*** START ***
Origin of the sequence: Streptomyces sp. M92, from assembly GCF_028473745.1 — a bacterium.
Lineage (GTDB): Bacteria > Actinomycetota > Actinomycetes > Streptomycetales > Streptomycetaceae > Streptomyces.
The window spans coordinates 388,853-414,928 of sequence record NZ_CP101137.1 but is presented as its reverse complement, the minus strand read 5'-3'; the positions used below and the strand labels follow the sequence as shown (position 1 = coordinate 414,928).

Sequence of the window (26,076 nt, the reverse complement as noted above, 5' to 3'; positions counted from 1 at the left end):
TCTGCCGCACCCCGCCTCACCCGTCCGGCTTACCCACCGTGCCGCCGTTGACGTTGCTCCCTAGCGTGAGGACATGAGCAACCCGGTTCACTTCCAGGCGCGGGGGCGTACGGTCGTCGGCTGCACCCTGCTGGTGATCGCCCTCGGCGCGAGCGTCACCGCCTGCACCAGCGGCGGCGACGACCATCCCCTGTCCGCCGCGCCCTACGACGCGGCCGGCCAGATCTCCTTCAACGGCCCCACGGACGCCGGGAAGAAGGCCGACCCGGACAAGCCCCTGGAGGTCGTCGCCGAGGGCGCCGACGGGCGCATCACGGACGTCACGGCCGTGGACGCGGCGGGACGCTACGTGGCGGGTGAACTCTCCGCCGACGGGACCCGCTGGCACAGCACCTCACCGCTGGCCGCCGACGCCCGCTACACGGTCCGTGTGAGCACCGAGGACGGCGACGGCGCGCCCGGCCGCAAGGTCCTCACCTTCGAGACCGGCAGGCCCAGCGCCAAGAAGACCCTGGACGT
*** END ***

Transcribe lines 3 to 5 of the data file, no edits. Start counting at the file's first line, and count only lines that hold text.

The window spans coordinates 388,853-414,928 of sequence record NZ_CP101137.1 but is presented as its reverse complement, the minus strand read 5'-3'; the positions used below and the strand labels follow the sequence as shown (position 1 = coordinate 414,928).

Sequence of the window (26,076 nt, the reverse complement as noted above, 5' to 3'; positions counted from 1 at the left end):
TCTGCCGCACCCCGCCTCACCCGTCCGGCTTACCCACCGTGCCGCCGTTGACGTTGCTCCCTAGCGTGAGGACATGAGCAACCCGGTTCACTTCCAGGCGCGGGGGCGTACGGTCGTCGGCTGCACCCTGCTGGTGATCGCCCTCGGCGCGAGCGTCACCGCCTGCACCAGCGGCGGCGACGACCATCCCCTGTCCGCCGCGCCCTACGACGCGGCCGGCCAGATCTCCTTCAACGGCCCCACGGACGCCGGGAAGAAGGCCGACCCGGACAAGCCCCTGGAGGTCGTCGCCGAGGGCGCCGACGGGCGCATCACGGACGTCACGGCCGTGGACGCGGCGGGACGCTACGTGGCGGGTGAACTCTCCGCCGACGGGACCCGCTGGCACAGCACCTCACCGCTGGCCGCCGACGCCCGCTACACGGTCCGTGTGAGCACCGAGGACGGCGACGGCGCGCCCGGCCGCAAGGTCCTCACCTTCGAGACCGGCAGGCCCAGCGCCAAGAAGACCCTGGACGT